Evidence is presented showing that the dissimilation of carbohydrate reserves in two strains of bakers' yeast, Saccharomyces cerevisiae, is a purely respiratory process.

Endogenous respiration is KCN-labile. Our own experiments together with various accounts and data given in the literature show that the same "oxygen-transporting mechanism" functions in both endogenous and exogenous metabolism. However, the lack of sensitivity of the endogenous system of reactions to low concentrations of monoiodoacetic acid, the absence of anaerobic CO2 production, and the absence of alcohol production, demonstrate that fermentation is not involved in the dissimilation of the carbohydrate reserves.

Throughout the experiments the endogenous respiration behaved functionally as a unitary system of reactions. The O2 consumption and CO2 production were parallel at all times; i.e., the R. Q. was consistently 1. Monoiodoacetic acid and KCN in concentrations from 10–5 to 10–1 molar affected both O2 uptake and CO2 production to the same extent. The only agents known to alter the value of the R. Q. were those which disrupted the normal protoplasmic structure, viz. grinding the cells with sand, plasmolyzing them with toluol and hypertonic salt solutions, or pressing them in a hydraulic press. These agents brought about a vigorous anaerobic CO2 production accompanied by an accumulation of alcohol in the medium.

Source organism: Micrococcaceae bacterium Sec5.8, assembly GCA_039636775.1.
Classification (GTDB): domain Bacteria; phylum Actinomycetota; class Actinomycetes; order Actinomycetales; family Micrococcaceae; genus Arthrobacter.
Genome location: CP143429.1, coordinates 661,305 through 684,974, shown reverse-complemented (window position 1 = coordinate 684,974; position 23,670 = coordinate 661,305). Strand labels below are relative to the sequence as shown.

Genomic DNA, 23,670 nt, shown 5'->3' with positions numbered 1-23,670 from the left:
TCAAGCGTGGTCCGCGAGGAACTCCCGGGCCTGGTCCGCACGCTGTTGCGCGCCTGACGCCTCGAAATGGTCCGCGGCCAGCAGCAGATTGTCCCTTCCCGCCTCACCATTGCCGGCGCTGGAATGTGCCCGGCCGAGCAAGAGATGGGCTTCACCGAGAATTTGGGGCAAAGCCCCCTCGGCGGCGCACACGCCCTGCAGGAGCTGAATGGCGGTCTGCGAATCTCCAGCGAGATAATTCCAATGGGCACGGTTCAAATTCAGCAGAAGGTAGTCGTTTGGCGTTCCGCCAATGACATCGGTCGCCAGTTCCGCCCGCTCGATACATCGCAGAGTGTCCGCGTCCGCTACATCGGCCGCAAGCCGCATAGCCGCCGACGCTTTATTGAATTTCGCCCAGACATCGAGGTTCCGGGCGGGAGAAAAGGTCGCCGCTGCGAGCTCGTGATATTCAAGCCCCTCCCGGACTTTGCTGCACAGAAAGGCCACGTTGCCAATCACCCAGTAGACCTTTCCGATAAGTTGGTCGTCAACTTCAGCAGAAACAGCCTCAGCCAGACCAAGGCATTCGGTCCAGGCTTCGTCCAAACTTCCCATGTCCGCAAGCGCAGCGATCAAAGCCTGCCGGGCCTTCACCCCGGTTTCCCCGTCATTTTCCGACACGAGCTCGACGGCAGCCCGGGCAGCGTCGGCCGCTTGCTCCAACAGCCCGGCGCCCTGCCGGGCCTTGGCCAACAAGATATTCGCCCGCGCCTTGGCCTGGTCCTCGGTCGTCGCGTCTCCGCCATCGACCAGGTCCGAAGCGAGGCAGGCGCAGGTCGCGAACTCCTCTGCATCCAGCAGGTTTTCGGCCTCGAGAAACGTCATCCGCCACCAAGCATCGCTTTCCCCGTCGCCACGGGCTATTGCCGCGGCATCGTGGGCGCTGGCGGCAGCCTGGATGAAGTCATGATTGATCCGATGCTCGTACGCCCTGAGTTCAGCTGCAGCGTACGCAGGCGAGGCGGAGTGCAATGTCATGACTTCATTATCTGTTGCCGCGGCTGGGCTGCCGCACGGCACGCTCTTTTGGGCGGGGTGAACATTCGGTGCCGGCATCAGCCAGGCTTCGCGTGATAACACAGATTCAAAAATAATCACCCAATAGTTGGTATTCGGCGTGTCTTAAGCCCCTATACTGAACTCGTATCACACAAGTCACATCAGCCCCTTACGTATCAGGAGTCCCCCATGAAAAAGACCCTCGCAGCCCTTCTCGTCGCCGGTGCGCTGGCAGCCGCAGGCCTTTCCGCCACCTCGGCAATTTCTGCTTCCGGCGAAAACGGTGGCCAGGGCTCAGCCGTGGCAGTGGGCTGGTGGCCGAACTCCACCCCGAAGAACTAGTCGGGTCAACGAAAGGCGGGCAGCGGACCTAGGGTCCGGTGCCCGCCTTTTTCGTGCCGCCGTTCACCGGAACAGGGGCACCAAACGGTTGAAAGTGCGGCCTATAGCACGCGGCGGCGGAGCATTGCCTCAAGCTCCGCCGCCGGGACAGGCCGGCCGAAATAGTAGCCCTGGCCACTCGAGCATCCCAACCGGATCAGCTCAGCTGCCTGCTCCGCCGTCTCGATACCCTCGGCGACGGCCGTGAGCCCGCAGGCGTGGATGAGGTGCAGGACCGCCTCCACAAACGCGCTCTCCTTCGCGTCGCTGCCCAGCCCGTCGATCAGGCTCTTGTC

The unitary character of endogenous respiration is exhibited only when the normal structure of the cell is kept intact; apparently it depends upon the maintenance of a chambered (or compartmental) architecture of the cell.

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